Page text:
Gift from Mallory family to upgrade Carson Tahoe Health emergency room
A Mallory Emergency Department joins the Mallory Foundation Triage Lobby at Carson Tahoe Health’s hospital emergency room complex after a $500,000 gift to improve access and safety there.
The donation from the Carson City-based foundation of the late Jean Mallory, philanthropist and daughter of automotive inventor/entrepreneur Marion Mallory, brings the total funneled into the Carson Tahoe Health (CTH) complex to $1.7 million since 1989. The most recent prior gift was for $200,000 to provide renovations resulting in the Mallory Foundation Triage Lobby in the hospital’s emergency room area.
With the $500,000, according to a CTH announcement, the entire area is going to be renamed the Mallory Emergency Department “in tribute to these community champions” whose decisions have spurred hospital upgrades.
“The legacy of the Mallory family, both in terms of their contributions to industry and to the lifesaving impact they continue to have on the people of Northern Nevada, is an inspiring story,” said Kitty McKay, development director with the Carson Tahoe Health Foundation. She said the Mallory legacy reaches into the nation’s past and the ripple effect is going to be felt well into the future.
The Mallory Foundation headed by Riley M. Beckett, a retired Carson City attorney, was founded by his client Jean Mallory to benefit six beneficiaries: the CTH hospital; the Eagle Valley Children’s Home here; Massachusetts Institute of Technology (MIT) in Boston; Interlochen Center for the Arts in Michigan; Leader Dogs for the Blind, also Michigan-based; and the University of Nevada, Reno.
Beckett, after sharing details about those beneficiaries, said the hospital’s emergency department has been a recipient of the recent $700,000 total because the board sees a need for the triage changes inside and both safety and access improvements outside. He said he actually had experienced that need himself when he, unfortunately, at one time needed emergency treatment there.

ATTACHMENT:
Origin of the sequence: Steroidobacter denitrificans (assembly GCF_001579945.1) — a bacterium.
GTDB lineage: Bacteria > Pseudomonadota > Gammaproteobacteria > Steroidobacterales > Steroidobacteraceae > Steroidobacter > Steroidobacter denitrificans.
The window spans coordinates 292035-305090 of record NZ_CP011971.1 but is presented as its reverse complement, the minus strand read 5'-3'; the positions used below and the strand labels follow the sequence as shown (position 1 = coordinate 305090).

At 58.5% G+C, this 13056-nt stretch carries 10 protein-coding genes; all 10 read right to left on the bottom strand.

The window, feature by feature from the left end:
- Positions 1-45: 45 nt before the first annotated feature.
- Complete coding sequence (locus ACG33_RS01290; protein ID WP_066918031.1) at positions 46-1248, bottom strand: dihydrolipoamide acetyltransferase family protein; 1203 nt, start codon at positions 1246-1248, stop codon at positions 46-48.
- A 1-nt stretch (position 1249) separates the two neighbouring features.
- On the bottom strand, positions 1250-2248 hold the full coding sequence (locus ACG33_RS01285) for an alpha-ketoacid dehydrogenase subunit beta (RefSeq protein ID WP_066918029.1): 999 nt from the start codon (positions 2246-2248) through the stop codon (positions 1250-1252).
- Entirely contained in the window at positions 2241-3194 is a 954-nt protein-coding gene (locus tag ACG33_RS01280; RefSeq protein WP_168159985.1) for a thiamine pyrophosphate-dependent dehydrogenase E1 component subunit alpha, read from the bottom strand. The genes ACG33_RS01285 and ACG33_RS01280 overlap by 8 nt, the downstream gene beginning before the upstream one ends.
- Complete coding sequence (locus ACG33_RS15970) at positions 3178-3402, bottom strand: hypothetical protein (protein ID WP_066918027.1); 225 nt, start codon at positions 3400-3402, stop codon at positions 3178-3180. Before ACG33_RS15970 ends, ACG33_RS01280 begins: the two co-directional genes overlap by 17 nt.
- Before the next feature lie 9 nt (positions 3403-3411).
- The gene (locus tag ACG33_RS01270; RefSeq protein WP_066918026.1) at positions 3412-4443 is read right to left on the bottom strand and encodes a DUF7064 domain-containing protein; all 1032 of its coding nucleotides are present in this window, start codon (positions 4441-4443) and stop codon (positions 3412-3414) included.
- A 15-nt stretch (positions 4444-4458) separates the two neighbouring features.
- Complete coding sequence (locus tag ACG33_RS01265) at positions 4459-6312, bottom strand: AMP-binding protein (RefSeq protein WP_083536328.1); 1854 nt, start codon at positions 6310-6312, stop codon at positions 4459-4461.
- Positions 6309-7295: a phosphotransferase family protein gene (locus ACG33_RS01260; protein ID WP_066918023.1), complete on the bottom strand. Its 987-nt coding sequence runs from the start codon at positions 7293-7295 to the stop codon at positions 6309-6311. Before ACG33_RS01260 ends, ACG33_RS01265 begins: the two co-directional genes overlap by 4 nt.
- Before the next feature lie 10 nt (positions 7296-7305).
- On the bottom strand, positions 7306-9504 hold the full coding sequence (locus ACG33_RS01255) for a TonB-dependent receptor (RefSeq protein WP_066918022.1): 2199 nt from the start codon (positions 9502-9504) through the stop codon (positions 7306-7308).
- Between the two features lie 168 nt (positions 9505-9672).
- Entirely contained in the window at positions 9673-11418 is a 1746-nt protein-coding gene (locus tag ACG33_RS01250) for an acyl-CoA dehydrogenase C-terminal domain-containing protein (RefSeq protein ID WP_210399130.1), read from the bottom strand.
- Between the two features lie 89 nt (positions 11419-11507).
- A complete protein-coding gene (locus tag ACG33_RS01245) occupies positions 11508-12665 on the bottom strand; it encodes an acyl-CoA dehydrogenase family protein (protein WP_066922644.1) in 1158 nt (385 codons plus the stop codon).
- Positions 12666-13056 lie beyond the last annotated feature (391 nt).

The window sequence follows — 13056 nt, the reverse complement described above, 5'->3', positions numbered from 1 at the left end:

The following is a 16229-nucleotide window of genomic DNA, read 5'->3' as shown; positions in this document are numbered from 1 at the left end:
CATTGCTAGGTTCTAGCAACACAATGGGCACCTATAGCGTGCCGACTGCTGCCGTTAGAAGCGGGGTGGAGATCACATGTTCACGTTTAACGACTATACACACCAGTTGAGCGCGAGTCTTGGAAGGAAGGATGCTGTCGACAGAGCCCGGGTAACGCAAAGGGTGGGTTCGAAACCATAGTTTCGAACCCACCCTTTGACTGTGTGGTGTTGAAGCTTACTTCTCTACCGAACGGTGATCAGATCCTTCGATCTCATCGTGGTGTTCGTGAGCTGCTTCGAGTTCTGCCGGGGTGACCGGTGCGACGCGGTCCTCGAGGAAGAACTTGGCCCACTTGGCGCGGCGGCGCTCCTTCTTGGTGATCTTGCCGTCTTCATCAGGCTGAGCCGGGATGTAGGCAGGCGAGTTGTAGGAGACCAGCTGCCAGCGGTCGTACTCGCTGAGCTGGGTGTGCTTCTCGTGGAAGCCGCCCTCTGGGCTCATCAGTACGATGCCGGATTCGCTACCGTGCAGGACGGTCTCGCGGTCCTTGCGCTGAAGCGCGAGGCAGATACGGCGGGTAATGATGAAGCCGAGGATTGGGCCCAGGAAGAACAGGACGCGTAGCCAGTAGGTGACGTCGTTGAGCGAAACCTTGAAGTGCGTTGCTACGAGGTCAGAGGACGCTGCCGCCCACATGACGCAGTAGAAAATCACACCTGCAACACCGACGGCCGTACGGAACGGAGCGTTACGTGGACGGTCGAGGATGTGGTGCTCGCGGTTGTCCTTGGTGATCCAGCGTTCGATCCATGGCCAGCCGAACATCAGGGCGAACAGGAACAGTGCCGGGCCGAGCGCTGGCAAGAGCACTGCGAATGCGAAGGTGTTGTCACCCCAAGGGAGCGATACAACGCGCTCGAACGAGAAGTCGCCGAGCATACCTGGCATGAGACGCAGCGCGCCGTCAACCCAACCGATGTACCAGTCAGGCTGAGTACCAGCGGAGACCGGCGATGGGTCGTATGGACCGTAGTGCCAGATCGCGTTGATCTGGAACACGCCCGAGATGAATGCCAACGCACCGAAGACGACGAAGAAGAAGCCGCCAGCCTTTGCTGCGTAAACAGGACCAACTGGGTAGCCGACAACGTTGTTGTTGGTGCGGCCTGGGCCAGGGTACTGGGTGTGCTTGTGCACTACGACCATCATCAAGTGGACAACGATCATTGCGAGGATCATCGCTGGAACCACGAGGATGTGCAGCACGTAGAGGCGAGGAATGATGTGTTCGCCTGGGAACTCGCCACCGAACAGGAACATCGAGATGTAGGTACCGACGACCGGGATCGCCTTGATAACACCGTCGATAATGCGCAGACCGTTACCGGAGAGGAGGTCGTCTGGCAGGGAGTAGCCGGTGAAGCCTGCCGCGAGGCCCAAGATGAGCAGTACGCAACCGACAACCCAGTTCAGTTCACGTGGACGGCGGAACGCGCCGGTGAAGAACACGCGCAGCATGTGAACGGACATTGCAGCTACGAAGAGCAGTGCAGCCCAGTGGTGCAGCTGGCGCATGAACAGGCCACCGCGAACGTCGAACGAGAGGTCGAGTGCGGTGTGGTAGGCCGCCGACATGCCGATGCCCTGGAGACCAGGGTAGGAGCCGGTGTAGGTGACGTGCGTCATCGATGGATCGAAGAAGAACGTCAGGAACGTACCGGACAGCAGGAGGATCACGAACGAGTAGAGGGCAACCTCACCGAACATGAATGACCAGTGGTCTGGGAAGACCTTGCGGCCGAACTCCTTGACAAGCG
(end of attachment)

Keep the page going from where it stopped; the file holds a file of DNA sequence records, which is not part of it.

“We thought of any impact for the (Carson City area) community,” he said, “that was a primary one. They’re going to open up that whole space back there (the ER entry), and make it more accessible to anyone coming there.”
Beckett, who heads the three-member Mallory Foundation board, said Jean Mallory created the charitable organization, selected the beneficiaries and served on the board until she died. He said his current fellow board members are Ellen Shock, a Marion Mallory bookkeeper and longtime family associate, and Thomas Cook, Reno attorney.
Beckett said Jean and Marion Mallory Jr. had ties to Carson City and Northern Nevada, as well as Michigan, and Marion Mallory Jr. was known locally by the nickname “Boots” before he died in a Washoe County automobile accident.
An automotive ignition system put the elder Mallory’s name on everyone’s lips during his period as a contemporary of Henry Ford, but his inventiveness and entrepreneurial skills went well beyond that fame, according to Beckett and the CTH media announcement. Beckett said there was talk at one point Mallory had more patents than anyone, historically, except Thomas Edison.
In the 1920s, CTH said in its announcement, Mallory was renowned as a distinguished leader in the automobile industry and his state-of-the-art ignition products went into Henry Ford’s first V-8 engine vehicle.
“He was a visionary, and looked for emerging markets for his ingenious, next generation products,” said McKay. “And his children cared deeply about our area.”
In that same release, CTH noted Beckett’s grandchild was born in the Carson Tahoe Regional Medical Center not long after it opened in 2005.